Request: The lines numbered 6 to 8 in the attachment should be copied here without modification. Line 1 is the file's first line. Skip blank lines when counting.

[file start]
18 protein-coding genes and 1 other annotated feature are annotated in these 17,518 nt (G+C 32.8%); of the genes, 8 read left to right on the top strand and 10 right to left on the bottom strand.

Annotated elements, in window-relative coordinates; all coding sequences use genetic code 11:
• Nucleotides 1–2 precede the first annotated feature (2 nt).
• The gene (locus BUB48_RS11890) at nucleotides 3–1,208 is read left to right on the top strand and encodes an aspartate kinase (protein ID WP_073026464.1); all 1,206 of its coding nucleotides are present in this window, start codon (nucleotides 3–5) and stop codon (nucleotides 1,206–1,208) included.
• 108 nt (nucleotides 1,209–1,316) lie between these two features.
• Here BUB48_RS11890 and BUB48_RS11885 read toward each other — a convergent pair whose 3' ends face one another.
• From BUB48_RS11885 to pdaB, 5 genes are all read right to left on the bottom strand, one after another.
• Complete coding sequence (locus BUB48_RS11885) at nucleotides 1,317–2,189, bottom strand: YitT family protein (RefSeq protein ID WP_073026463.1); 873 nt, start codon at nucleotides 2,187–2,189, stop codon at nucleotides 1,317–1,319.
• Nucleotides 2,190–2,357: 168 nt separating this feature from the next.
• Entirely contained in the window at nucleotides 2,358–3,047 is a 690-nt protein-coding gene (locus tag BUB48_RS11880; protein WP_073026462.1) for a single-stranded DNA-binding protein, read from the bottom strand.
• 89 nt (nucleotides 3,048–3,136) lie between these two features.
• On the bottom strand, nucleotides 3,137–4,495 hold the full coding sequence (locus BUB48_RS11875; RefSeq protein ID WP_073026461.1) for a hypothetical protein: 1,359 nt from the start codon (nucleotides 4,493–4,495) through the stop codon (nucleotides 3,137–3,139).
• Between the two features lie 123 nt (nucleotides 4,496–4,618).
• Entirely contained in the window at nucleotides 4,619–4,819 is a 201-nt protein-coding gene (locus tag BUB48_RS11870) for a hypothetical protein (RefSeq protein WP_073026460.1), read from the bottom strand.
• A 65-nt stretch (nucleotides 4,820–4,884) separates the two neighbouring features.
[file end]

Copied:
• Here BUB48_RS11890 and BUB48_RS11885 read toward each other — a convergent pair whose 3' ends face one another.
• From BUB48_RS11885 to pdaB, 5 genes are all read right to left on the bottom strand, one after another.
• Complete coding sequence (locus BUB48_RS11885) at nucleotides 1,317–2,189, bottom strand: YitT family protein (RefSeq protein ID WP_073026463.1); 873 nt, start codon at nucleotides 2,187–2,189, stop codon at nucleotides 1,317–1,319.